The key to succeeding in retail arbitrage is making profitable purchases. That’s why Keepa is my number one Amazon FBA tool for evaluating a product. Looking at Keepa graphs can be a bit confusing when you start. In this Keepa tutorial, I’ll walk you through how to use Keepa for Amazon FBA, explain the benefits of the premium plan, and compare the Keepa extension versus the app.
If you want to see the Keepa screens while I use this tool, check out the YouTube version of this post.
What is Keepa?
Free vs. Premium Plans for Keepa
Keepa is a free tool, but also offers a premium subscription with more data.
Keepa Free Plan
On the free version, you can enter the product’s ASIN to get Amazon’s pricing history. This tells you whether Amazon sells the product and shows seasonal price fluctuations. However, you are limited in what you can see and research. An items sales rank history, for example, is not shown on the free version. The premium plan provides much more data to help you make an informed purchase decision.
Keepa Premium Plan
Cost: 19 € / month (approximately $22 USD / month)
Is a premium Keepa plan worth it? Yes, it is definitely worth the purchase. The number of products you can search per day with the premium plan is nearly unlimited – up to 10,000 ASINs per day.
In addition to the Amazon historical pricing graph, Keepa premium provides graphs for 3rd party FBA, 3rd party FBM, Sales Rank History, Buy Box Data, Offer Counts, Rating & Review Count, and eBay New & Used. The premium plan also includes dozens of other features and data points, like price increase alerts.
How to Use Keepa in the Store
Using Keepa in the store is easy. As I scan items using the Amazon Seller App, if I want to check a product’s pricing history, I copy the ASIN from the seller app and search it in Keepa. I use Keepa for about 20% of the products I scan. If I scan an item and the profit seems too good to be true, that is a scenario when I will double check the pricing history on Keepa. This how how to use Keepa to primarily answer these three questions:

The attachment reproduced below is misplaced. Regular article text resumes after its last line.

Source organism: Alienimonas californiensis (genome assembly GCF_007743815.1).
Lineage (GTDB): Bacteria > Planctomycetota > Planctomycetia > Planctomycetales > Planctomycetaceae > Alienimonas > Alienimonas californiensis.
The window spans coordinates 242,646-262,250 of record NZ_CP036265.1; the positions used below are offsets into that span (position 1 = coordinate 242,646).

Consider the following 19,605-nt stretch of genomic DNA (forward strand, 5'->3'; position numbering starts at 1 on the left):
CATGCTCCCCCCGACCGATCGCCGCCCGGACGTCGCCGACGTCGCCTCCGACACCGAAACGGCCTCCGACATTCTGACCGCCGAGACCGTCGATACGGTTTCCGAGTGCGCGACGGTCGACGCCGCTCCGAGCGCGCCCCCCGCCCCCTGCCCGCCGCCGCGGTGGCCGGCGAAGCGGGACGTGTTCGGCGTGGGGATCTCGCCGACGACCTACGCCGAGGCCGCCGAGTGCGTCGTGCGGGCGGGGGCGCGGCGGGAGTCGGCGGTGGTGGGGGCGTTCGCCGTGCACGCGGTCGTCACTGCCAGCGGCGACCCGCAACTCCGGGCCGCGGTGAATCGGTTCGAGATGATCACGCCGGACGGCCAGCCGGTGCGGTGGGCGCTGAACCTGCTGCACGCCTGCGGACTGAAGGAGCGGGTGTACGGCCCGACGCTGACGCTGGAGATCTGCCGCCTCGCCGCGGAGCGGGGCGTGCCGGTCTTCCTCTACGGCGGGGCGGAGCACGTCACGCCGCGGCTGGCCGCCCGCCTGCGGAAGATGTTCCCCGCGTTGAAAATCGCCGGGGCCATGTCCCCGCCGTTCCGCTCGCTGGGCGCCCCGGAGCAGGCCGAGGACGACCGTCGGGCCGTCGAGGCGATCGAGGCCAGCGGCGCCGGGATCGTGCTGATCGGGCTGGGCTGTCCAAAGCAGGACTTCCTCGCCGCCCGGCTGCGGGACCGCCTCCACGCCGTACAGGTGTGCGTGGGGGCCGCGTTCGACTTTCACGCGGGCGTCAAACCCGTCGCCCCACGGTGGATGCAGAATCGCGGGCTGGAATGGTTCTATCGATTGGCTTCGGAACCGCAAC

Was Amazon selling it, have they sold out, and for how long?
The first thing I check is the orange line that shows if Amazon is or was ever selling it. It is my personal preference to not sell an item if Amazon is also selling it because I want to flip my inventory quickly and don’t want to fight Amazon for the sale. They are also less likely to give me the buy box.
I will also check if Amazon was selling it and it is now sold out. This scenario will trigger a price jump on FBA. If it appears to be temporarily sold out, I will not make the purchase. Amazon will likely restock the item and drive the price down. However, if it appears to be sold out for a few weeks or months, it will likely not come back into stock soon, so I will make the purchase.
What’s the product’s price history?
The 3rd party FBA and FBM lines will show the product’s pricing history over time. I am looking to see if the price is stable. If I seem to have scanned during a short-term price jump, I probably will not purchase the item. This is also a good way to check the pricing on seasonal items. If I scan a Halloween item in August, I can see what that product sold for during autumn of the previous year.
If a product is sold out, there won’t be much information on the Amazon Seller App. In this scenario, only Keepa has the historical pricing data, so I can check what it sold for while it was in stock.
What’s the product’s sales rank history?
If a scan seems too good to be true, you’ll want to check the historical sales rank. Sales rank changes constantly, so you will want to see if it is consistent before you make the purchase. For example, if an item you scanned was just sold, that could impact the rank in the Amazon Seller App.